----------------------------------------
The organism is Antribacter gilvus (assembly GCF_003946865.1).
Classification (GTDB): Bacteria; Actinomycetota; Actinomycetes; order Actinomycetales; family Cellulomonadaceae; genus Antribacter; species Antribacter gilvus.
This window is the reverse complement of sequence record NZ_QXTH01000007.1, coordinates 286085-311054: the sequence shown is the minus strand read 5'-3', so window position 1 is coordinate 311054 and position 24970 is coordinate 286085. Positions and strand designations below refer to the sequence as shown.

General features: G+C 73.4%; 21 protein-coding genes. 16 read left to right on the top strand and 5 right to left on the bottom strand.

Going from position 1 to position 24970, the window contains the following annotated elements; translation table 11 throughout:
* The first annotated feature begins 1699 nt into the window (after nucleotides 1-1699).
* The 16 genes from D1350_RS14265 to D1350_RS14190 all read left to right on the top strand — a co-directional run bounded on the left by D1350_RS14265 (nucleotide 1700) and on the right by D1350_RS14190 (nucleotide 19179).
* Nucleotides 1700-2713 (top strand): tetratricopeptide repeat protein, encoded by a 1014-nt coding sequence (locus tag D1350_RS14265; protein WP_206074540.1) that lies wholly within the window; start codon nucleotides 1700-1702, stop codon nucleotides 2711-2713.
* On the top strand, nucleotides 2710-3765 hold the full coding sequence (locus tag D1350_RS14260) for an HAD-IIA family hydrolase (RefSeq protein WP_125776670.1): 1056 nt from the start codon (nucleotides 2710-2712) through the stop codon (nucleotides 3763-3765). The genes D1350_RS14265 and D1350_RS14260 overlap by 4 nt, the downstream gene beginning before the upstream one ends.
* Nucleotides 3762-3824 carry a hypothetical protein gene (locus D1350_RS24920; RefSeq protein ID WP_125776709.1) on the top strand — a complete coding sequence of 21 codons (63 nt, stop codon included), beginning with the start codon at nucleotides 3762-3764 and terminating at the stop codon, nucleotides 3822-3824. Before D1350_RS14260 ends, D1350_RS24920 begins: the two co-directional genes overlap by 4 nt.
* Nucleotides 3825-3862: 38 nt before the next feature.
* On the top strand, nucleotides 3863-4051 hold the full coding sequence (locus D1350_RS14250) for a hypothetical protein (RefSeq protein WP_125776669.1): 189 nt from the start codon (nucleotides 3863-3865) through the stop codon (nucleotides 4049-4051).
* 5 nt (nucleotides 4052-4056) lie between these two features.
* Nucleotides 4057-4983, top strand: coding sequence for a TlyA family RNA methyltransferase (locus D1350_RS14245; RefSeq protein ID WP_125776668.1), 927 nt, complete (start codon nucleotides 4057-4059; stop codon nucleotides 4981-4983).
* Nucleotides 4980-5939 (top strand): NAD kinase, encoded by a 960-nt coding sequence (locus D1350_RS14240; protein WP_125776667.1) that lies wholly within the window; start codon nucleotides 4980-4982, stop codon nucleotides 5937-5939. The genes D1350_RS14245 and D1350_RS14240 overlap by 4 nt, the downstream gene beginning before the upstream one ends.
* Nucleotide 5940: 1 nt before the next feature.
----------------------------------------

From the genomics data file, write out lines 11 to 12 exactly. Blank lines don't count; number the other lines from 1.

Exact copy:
* Nucleotides 3825-3862: 38 nt before the next feature.
* On the top strand, nucleotides 3863-4051 hold the full coding sequence (locus D1350_RS14250) for a hypothetical protein (RefSeq protein WP_125776669.1): 189 nt from the start codon (nucleotides 3863-3865) through the stop codon (nucleotides 4049-4051).